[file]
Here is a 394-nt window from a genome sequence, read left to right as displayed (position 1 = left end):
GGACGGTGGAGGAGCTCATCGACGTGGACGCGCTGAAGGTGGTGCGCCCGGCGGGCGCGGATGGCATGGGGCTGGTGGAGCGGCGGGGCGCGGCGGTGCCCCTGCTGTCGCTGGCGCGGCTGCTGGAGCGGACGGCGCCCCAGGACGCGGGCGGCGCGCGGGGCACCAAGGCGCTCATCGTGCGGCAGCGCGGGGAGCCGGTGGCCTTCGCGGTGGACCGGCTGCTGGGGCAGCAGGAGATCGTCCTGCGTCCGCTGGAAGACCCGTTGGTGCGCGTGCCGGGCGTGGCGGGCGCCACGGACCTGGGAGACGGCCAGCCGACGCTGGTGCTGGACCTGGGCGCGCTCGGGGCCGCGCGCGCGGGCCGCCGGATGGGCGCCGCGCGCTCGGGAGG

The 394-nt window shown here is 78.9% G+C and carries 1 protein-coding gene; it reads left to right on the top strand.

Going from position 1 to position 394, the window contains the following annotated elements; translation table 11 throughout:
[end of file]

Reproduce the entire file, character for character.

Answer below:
Here is a 394-nt window from a genome sequence, read left to right as displayed (position 1 = left end):
GGACGGTGGAGGAGCTCATCGACGTGGACGCGCTGAAGGTGGTGCGCCCGGCGGGCGCGGATGGCATGGGGCTGGTGGAGCGGCGGGGCGCGGCGGTGCCCCTGCTGTCGCTGGCGCGGCTGCTGGAGCGGACGGCGCCCCAGGACGCGGGCGGCGCGCGGGGCACCAAGGCGCTCATCGTGCGGCAGCGCGGGGAGCCGGTGGCCTTCGCGGTGGACCGGCTGCTGGGGCAGCAGGAGATCGTCCTGCGTCCGCTGGAAGACCCGTTGGTGCGCGTGCCGGGCGTGGCGGGCGCCACGGACCTGGGAGACGGCCAGCCGACGCTGGTGCTGGACCTGGGCGCGCTCGGGGCCGCGCGCGCGGGCCGCCGGATGGGCGCCGCGCGCTCGGGAGG

The 394-nt window shown here is 78.9% G+C and carries 1 protein-coding gene; it reads left to right on the top strand.

Going from position 1 to position 394, the window contains the following annotated elements; translation table 11 throughout: